Plain-Language Summaries Provided

Committee wrote to the Minister requesting plain-language explanations of Bills 42 and 43 that could be shared with the public.

Committee wishes to take this opportunity to thank the Minister for responding positively to the committee's request by preparing plain-language summaries of both bills that could be shared with the public. It is committee's experience, based on consultations undertaken over the course of the 18th Assembly, that simple, straight-forward information for NWT residents outlining the purposes of changes to the law and the impact of those changes is vital to obtaining meaningful input from the public. Too often, committee finds itself having to explain government-sponsored bills, leading to confusion about the role of standing committees and the legislative process. Accordingly, committee makes the following recommendation.

Recommendation 1

The Standing Committee on Government Operations recommends that, for all bills proposing to establish, replace, or make significant changes to territorial legislation, a plain-language summary be prepared and made available to the appropriate standing committee at the time the bill is introduced in the Legislative Assembly.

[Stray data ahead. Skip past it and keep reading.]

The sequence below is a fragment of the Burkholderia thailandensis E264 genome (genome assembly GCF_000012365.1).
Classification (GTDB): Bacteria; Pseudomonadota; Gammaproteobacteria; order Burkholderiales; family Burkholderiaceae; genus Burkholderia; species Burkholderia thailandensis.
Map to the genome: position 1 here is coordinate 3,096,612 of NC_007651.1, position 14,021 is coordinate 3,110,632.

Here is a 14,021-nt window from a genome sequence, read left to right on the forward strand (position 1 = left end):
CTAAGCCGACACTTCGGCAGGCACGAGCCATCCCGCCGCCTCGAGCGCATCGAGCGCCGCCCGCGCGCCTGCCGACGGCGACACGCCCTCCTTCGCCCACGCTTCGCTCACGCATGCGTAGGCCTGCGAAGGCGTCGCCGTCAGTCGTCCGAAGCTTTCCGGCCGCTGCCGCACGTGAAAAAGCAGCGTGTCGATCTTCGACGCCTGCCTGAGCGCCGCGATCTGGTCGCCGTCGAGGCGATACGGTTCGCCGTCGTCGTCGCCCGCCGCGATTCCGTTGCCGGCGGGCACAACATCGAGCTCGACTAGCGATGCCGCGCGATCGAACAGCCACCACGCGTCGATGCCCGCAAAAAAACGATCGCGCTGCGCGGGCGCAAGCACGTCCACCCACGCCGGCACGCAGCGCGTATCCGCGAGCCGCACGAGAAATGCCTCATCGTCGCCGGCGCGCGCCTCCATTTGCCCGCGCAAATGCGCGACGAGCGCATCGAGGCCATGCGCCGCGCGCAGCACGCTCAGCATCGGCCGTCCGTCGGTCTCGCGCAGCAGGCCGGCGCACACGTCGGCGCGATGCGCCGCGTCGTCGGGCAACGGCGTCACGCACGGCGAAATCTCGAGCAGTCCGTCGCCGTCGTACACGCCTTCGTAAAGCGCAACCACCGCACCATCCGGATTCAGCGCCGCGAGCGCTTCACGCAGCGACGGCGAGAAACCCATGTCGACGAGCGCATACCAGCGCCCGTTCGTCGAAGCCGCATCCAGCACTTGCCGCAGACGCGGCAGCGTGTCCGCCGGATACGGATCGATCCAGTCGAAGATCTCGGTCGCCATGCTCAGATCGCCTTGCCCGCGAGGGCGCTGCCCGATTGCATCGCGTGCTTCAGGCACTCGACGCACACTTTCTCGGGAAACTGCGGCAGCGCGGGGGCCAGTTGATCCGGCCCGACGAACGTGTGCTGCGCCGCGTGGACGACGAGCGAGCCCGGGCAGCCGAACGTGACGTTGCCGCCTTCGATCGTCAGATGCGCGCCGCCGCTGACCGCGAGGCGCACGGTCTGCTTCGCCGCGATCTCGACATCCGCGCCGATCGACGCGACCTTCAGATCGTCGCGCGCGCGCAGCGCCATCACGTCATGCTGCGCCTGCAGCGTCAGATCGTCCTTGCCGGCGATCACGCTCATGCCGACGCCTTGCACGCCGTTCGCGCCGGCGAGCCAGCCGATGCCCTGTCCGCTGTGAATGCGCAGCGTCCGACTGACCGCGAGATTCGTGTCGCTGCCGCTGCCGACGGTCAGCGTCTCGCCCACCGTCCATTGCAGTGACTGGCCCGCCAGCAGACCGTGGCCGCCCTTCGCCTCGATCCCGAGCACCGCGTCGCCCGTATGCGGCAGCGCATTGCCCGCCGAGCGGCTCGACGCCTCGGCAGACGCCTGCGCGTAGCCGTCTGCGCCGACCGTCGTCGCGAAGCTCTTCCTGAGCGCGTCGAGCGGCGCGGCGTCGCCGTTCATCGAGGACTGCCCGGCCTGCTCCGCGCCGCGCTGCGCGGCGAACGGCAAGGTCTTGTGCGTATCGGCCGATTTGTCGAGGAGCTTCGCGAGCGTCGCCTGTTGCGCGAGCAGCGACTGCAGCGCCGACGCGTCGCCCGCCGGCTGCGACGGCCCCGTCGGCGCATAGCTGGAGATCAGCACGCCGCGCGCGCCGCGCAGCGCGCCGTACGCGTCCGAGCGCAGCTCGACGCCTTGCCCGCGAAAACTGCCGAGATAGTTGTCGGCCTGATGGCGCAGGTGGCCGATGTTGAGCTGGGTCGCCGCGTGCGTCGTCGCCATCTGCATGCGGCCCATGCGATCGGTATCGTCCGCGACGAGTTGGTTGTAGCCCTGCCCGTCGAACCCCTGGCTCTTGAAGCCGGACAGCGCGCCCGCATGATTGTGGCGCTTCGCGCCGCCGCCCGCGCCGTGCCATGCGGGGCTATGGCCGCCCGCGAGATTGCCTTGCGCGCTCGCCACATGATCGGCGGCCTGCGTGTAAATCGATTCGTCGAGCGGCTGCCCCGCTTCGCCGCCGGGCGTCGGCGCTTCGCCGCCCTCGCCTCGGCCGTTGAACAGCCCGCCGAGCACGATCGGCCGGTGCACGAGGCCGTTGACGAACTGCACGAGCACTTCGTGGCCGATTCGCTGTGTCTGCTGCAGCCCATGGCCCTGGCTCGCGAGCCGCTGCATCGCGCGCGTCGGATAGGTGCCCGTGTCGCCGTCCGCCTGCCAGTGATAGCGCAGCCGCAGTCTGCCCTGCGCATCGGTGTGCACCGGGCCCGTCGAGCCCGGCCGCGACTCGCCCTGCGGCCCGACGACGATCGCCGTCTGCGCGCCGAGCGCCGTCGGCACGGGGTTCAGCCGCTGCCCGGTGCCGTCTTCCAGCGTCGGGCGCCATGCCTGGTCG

Committee sent out a second news release on July 15th, indicating that it still lacked sufficient detail to enable committee to adequately answer questions from the public on these Finance-sponsored bills. This consideration, along with timing constraints, led committee to the decision to request written submissions from the public and hold a single public meeting in Yellowknife on August 1st.

Mr. Speaker, I now pass on the reading responsibilities to my honourable colleague, to my colleague for Hay River North.

Committee Report 26-18(3): Report on the Review of the Carbon Tax Bills: Bill 42: An Act to Amend the Petroleum Products Tax Act and Bill 43: An Act to Amend the Income Tax Act
Reports Of Standing And Special Committees

The Speaker Jackson Lafferty

Masi. Member for Hay River North.

Committee Report 26-18(3): Report on the Review of the Carbon Tax Bills: Bill 42: An Act to Amend the Petroleum Products Tax Act and Bill 43: An Act to Amend the Income Tax Act
Reports Of Standing And Special Committees

R.J. Simpson Hay River North

Thank you, Mr. Speaker.

PUBLIC INPUT AND COMMITTEE RECOMMENDATIONS